Prisoner of Echo Teacher Guide - Sound Transmission

Sound Transmission

Time Required

2 Class Periods

Objectives

Students will investigate properties of sound by completing a lab.

Materials

FOR THE STUDENT

FOR THE CLASS

Slinky or similar spring toy

FOR EACH GROUP OR PAIR

Computer and Internet accessTuning fork (Exp. 1)Rubber stopper (Exp. 1)Glass container of water (Exp. 1)2 rulers, one metal and one wooden (Exp. 1)Wooden rod, at least 2 cm in diameter (Exp. 2)Nail (Exp. 2)Metal rod, at least 2 cm in diameter (Exp. 2)Plastic rod, at least 2 cm in diameter (Exp. 2)Paper or cardboard tube, at least 2 cm in diameter (Exp. 2)Meterstick (Exp. 3)

Preparation

Gather the lab materials and make copies of the Lab Sheet: Sound Transmission and the Prisoner of Echo Written Assessment.

Warm Up: Game Discussion

Guide a class discussion of Prisoner of Echo by asking students about their experiences playing the game for the first time. Record students' responses on the board.

  • What did they learn by playing the game?
  • How did their prior knowledge of sound help them play?
  • What was most challenging about the game?

GAME PLAY!

Have students play Prisoner of Echo with their partners for approximately 20 minutes. Students should continue where they left off with their previous game.

Pause and Think

As they play, ask students to pause the game for the following discussion questions.

  • Which objectives have you completed?
  • How were you able to avoid being caught by the sound bots?
  • Did you use echolocation? Explain.
  • Create a list of instructions for a student just learning the game. Be sure to suggest ways of successfully completing the objectives.

Lab: Sound Transmission

Explain to students that they will be working with a partner to complete a lab about sound. Briefly demonstrate the basic movement of sound waves using the pre-compressed helical spring toy.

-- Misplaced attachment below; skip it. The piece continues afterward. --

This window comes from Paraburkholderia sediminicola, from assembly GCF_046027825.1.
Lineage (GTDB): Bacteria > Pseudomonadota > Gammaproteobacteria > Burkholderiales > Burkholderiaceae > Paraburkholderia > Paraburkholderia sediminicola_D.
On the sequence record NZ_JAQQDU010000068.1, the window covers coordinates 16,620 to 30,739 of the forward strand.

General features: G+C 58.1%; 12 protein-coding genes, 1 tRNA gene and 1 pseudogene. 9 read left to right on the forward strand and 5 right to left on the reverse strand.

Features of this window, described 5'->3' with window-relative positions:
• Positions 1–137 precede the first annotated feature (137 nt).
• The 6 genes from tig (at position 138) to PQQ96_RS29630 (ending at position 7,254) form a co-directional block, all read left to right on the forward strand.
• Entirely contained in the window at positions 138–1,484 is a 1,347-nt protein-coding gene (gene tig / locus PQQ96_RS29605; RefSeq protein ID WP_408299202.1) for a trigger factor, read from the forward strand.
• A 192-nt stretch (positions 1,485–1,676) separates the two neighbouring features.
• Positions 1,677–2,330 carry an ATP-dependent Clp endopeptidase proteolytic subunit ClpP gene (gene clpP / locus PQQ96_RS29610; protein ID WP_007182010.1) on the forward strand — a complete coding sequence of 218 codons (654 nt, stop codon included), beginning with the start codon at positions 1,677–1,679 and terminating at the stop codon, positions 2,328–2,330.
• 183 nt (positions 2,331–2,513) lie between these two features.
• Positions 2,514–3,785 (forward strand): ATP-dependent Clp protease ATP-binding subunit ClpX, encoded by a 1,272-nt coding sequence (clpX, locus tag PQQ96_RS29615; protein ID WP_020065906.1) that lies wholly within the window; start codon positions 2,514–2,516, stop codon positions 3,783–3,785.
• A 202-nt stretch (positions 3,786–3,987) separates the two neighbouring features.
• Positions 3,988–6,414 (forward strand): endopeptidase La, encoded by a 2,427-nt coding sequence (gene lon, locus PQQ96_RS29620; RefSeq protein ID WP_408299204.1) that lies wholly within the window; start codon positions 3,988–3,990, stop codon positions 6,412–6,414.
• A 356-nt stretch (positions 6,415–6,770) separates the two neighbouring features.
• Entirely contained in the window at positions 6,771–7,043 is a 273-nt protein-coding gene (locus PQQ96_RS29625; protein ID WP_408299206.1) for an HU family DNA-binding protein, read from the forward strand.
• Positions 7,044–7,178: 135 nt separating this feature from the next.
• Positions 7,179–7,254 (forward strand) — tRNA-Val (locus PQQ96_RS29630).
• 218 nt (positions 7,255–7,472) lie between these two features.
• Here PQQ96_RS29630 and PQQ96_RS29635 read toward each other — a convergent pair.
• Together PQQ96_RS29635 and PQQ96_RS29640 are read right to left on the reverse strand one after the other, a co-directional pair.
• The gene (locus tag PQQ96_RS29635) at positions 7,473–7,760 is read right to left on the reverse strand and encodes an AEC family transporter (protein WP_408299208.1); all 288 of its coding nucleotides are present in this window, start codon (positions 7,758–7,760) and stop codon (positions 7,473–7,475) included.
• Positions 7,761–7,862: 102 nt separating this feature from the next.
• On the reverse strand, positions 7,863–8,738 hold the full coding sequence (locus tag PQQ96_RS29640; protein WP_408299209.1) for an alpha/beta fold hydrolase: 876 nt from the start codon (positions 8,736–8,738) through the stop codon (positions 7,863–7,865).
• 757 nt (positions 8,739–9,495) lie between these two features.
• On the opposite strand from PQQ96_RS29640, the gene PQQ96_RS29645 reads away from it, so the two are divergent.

• Hold up the toy and vibrate the first coil back and forth horizontally. Explain that this illustrates the movement of sound waves. The wave bouncing back toward your hand illustrates an echo. Point out that the parts of the spring represent air molecules that vibrate back and forth. Sound waves are longitudinal waves because the air particles that vibrate move back and forth in the direction of the wave movement.

  • Draw a diagram on the board of a longitudinal wave similar to the one shown. Point out each part of the wave as you review the diagram. Explain that a wavelength is measured as the distance between the centers of two compressions. The loudness, or intensity, of a sound depends on the amplitude of the sound wave.

    • Amplitude is the fluctuation or displacement of a wave from its position of equilibrium. With sound waves, Amplitude is the extent to which air particles are displaced: the bigger the amplitude, the louder the sound.
    • Pitch is generally referred to as the highness or lowness of a sound
    • Frequency is the number of compressions that pass a fixed point per second; the higher the frequency, the higher the pitch.


Distribute the Lab Sheets and have students review the introduction and materials lists. As they are reading, distribute the lab materials to each student pair. Review the procedural steps as a class, including any safety and cleanup protocols students should follow when working with the materials. As students complete the lab, circulate to support as needed.

After all students have completed the lab, review their lab summaries as a class.

Sample summaries can be found here.

Show What You Know

Have students complete the Prisoner of Echo Written Assessment.

Wrap-Up Activity: Group Concept Map Review and 3-2-1 Summary

Display the concept map from the Pre-Assessment. Review the map as a class and revise it as needed, based on what students learned in the lesson.

Have students write a 3-2-1 Summary about Prisoner of Echo:

  • 3 things they liked most about playing the game
  • 2 things they learned about sound by playing the game
  • 1 thing they would change about the game